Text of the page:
[Review] The Royal Tailor – 상의원


Jo Dol Seok (Han Suk Kyu) tailored clothes for three generation of kings before finally becoming the head of the royal attire department at the palace.  Although he was born as a lowly commoner and forced to learn the trade as a young child, Dol Seok saw an opportunity to become the best tailor in the nation and perhaps one day raising his social status.  He has always been a stickler for principle so he takes an aversion to Lee Gong Jin (Go Soo), a young designer who adapts the traditional design of hanbok into something practical yet fashionable.

Gong Jin falls for the Queen (Park Shin Hye) who seeks his help in fixing the King’s (Yoo Yun Suk) royal robe.  Eventually, he’s hired to join the department as a royal tailor and it ignites Dol Seok’s jealousy.  As the two designers try to outdo each other, it causes a scandal that rocks the nation.

This is another NYAFF event that I wanted to attend because I saw that Han Suk Kyu and Go Soo were the headliners for this movie.  Little did I know that Yoo Yun Suk was also in the movie, much less playing the King.  Han Suk Kyu has played so many kings over the years that I almost expect him to be the king if it is a period piece that is set in the royal court.  The film’s director, Lee Won Seok, is known for his comedic works and averse to doing period pieces but I really enjoyed the film for both its dramatic scenes as well as its comical ones.

Despite the fact that Han Suk Kyu is a serious, A-list actor, I like the fact that he took on this project for the role of Jo Dol Seok.  He’s such a greatly esteemed actor that it feels like he often commands the real estate of the screen.  Here, Dol Seok is reserved and quiet.  In front of the King, the Queen, the King’s Concubine, and the like, he’s often tucked in the corner or observing quietly.

When it comes to his relationship with Lee Gong Jin, Dol Seok partially admires him and despises him all at the same time.  Gong Jin certainly doesn’t feel the same way as he looks up to Dol Seok as a mentor.  Dol Seok looks at Gong Jin’s fanciful ideas as though he were looking down at his child.  Kids will get excited and cause trouble while it’s the parent’s responsibility to keep them in line, which is what Dol Seok tries to instill in Gong Jin.  Han Suk Kyu speaks methodically and purposefully allowing Go Soo to be animated as Gong Jin.

Yoo Yun Suk is convincingly terrifying as the King.  He’s an insecure boy who has the whole world at his fingertips in which he can do with it as he pleases.  Extending from feeling inadequate under his brother, that feeling continues on into his marriage with the Queen and how he regards his first real servant, Dol Seok.  Despite having everything he could ever want, he feels sorry for himself because he fails to see the Queen’s love for him.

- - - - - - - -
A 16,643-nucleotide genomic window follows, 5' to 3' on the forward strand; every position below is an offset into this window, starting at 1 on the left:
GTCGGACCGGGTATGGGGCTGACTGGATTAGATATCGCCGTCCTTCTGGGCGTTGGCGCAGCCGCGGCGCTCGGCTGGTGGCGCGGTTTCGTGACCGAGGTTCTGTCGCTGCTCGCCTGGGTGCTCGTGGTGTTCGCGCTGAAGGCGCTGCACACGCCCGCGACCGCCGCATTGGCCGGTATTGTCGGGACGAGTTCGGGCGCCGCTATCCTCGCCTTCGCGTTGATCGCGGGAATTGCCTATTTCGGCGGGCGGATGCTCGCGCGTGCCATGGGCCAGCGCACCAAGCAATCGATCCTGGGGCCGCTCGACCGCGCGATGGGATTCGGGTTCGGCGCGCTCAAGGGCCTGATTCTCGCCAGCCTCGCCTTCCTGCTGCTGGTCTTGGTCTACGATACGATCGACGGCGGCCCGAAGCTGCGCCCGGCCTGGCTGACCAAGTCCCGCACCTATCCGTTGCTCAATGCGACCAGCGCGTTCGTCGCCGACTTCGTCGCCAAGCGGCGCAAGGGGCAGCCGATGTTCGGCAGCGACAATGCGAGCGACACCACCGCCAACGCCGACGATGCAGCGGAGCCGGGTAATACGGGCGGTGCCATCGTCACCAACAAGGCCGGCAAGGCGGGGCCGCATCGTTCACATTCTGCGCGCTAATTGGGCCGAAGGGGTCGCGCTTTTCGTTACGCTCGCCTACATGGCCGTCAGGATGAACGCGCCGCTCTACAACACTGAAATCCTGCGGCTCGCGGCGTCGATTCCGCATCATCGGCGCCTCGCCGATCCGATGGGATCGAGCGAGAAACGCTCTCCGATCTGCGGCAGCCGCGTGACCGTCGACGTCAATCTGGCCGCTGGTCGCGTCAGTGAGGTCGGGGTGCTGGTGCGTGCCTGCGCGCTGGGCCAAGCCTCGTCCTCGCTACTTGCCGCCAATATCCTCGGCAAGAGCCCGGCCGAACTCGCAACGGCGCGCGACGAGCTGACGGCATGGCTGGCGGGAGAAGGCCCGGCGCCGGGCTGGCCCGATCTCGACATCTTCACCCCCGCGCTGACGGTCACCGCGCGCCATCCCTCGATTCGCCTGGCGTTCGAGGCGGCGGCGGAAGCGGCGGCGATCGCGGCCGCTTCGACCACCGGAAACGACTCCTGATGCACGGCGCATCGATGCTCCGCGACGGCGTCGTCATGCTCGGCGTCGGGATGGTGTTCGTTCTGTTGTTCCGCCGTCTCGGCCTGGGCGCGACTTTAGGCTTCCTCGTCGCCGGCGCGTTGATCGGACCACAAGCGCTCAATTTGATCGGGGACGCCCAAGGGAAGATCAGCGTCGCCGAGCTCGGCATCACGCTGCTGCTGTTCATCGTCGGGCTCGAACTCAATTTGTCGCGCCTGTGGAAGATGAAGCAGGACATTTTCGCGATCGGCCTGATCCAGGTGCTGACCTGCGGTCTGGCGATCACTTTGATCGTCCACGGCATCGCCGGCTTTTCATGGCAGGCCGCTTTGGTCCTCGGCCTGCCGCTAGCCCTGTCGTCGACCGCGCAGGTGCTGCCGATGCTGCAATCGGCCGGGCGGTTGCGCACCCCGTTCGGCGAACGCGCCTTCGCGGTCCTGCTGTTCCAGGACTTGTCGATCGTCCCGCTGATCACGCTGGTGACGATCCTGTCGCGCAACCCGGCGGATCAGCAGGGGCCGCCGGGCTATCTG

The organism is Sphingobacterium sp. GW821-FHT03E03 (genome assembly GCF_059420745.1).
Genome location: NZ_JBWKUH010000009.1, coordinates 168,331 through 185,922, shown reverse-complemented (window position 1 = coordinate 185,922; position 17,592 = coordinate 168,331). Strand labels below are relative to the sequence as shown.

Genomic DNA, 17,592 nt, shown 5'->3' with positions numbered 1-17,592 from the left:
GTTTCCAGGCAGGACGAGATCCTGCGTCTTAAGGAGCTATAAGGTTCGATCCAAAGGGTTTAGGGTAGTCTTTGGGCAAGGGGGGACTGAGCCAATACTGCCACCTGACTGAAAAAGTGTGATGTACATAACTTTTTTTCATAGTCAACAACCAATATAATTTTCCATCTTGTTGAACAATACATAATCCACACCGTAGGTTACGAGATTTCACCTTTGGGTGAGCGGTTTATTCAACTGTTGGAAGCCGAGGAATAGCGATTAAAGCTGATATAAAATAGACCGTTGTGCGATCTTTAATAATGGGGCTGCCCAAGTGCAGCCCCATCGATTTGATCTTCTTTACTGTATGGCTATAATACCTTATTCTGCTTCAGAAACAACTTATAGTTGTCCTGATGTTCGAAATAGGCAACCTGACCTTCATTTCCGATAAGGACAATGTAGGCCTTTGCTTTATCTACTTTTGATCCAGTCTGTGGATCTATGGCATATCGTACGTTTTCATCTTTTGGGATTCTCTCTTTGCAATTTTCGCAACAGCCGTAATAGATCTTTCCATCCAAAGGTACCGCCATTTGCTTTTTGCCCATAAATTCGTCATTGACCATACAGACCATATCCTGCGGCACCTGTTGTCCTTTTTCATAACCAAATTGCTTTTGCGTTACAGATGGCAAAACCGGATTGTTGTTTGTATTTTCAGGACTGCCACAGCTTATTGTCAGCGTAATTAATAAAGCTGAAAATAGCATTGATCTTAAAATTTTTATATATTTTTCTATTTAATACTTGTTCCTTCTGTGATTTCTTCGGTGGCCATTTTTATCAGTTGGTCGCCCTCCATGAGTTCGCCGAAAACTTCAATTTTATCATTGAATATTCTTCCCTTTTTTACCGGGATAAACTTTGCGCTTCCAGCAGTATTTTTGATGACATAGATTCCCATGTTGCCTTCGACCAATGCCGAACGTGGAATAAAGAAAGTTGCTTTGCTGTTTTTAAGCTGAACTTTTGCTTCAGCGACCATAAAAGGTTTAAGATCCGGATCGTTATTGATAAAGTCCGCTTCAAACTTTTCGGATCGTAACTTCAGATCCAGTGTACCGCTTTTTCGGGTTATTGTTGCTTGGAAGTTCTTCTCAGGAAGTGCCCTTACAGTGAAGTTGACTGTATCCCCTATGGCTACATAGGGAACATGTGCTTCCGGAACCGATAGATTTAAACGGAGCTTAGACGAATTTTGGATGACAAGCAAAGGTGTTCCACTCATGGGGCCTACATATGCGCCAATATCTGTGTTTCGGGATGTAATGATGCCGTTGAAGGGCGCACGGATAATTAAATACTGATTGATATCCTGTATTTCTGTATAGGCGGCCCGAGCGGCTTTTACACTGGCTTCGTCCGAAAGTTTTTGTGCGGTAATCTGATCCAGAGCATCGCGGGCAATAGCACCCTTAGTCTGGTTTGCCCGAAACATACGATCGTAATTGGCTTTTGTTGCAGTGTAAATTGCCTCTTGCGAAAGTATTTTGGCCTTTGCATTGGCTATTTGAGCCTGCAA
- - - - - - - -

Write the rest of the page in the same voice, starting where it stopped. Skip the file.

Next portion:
As much as the Queen never had feelings for Gong Jin beyond platonic friendship, her love for the King was steadfast.  She’s a dutiful Queen aiming to please the King which he dismisses.  And yet, Park Shin Hye has a way of making this docile Queen shine in unexpected way.

It’s seen when she confesses her loneliness to Gong Jin or when she decides to break the rules and leave the palace.  She has a couple of defining scenes in the movie.  From her dazzling entrance at the banquet to making her servant bitch-slap the vile concubine but I think her most defining scene in the movie is when she justifiably tells the King off in the most dignified way ever.

Another actress to watch in this dark tale is Lee Yoo Bi who plays the King’s Concubine.  I’m so used to seeing Lee Yoo Bi play the sweet, bubbly types, her role in The Scholar Who Walks the Night included, that it was surprising to see how manipulative and vindictive she can get as So Eui.  Sure, she’s played characters who have taken a dark turn before but she often typecasted in those doe-eyed roles that I never imagined she could play so evil.  I hope to see her in more contrasting and dynamic roles in the future.

Of course, I couldn’t talk about this movie without discussing the fashion as it is a character in and of itself.  The costumes were all designed by Jo Sang Kyung, a famous hanbok maker in Korea.  The Academy Awards should really look to this film for Best Costume Design because the clothes were not only extraordinary to look at but enhance the film’s plot by adding stitches of humor and showcasing some of the hanbok history.

The film is a fusion sageuk, which may rub some Korean sageuk purists the wrong way, but it’s a visual stunner that balances both the comical and dramatic aspects of the plot very well.  One of my favorite scenes in the movie is when Dol Seok becomes aware of Gong Jin’s influence in town.  The cinematography is beautifully vibrant and reminded me, in a way, of the scene in Pleasantville when suddenly the world turns into color from black and white.  However, this moment in the film has the opposite effect as Dol Seok’s nightmare is realized.

At the NYAFF Q&A session, Director Lee Won Seok mentioned that he had originally wanted the film to conclude with Gong Jin being exiled to a remote island with his hands cutoff but I would have been strongly opposed to that ending.

While the film’s ending is still tragic, I am completely satisfied with the ending.  As Gong Jin did play with fire by crushing on the Queen, the punishment does seem fitting for his crime and I couldn’t really fathom a different ending for his story even though I feel sorry for him.  As for Dol Seok, he may have unfairly attain fame and glory in the eyes of history but not without a hefty price.



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